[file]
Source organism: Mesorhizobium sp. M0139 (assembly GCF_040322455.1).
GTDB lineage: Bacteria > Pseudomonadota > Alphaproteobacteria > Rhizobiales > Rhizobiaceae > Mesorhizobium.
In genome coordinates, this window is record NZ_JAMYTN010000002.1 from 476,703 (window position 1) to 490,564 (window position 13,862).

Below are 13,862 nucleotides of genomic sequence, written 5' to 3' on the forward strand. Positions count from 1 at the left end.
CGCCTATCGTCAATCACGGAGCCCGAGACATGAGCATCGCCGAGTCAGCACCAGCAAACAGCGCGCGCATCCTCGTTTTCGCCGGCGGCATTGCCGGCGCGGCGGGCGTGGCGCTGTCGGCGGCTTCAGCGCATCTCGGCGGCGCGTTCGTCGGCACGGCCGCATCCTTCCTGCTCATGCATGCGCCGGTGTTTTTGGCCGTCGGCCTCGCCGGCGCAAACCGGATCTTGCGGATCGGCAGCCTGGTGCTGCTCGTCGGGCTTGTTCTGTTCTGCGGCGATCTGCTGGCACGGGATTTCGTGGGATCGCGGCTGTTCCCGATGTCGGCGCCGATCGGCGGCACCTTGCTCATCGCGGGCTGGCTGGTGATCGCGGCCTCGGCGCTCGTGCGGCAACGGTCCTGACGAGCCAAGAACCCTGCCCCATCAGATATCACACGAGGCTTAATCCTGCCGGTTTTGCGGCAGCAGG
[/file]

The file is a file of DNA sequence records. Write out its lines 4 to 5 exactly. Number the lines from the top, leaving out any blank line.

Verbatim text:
Below are 13,862 nucleotides of genomic sequence, written 5' to 3' on the forward strand. Positions count from 1 at the left end.
CGCCTATCGTCAATCACGGAGCCCGAGACATGAGCATCGCCGAGTCAGCACCAGCAAACAGCGCGCGCATCCTCGTTTTCGCCGGCGGCATTGCCGGCGCGGCGGGCGTGGCGCTGTCGGCGGCTTCAGCGCATCTCGGCGGCGCGTTCGTCGGCACGGCCGCATCCTTCCTGCTCATGCATGCGCCGGTGTTTTTGGCCGTCGGCCTCGCCGGCGCAAACCGGATCTTGCGGATCGGCAGCCTGGTGCTGCTCGTCGGGCTTGTTCTGTTCTGCGGCGATCTGCTGGCACGGGATTTCGTGGGATCGCGGCTGTTCCCGATGTCGGCGCCGATCGGCGGCACCTTGCTCATCGCGGGCTGGCTGGTGATCGCGGCCTCGGCGCTCGTGCGGCAACGGTCCTGACGAGCCAAGAACCCTGCCCCATCAGATATCACACGAGGCTTAATCCTGCCGGTTTTGCGGCAGCAGG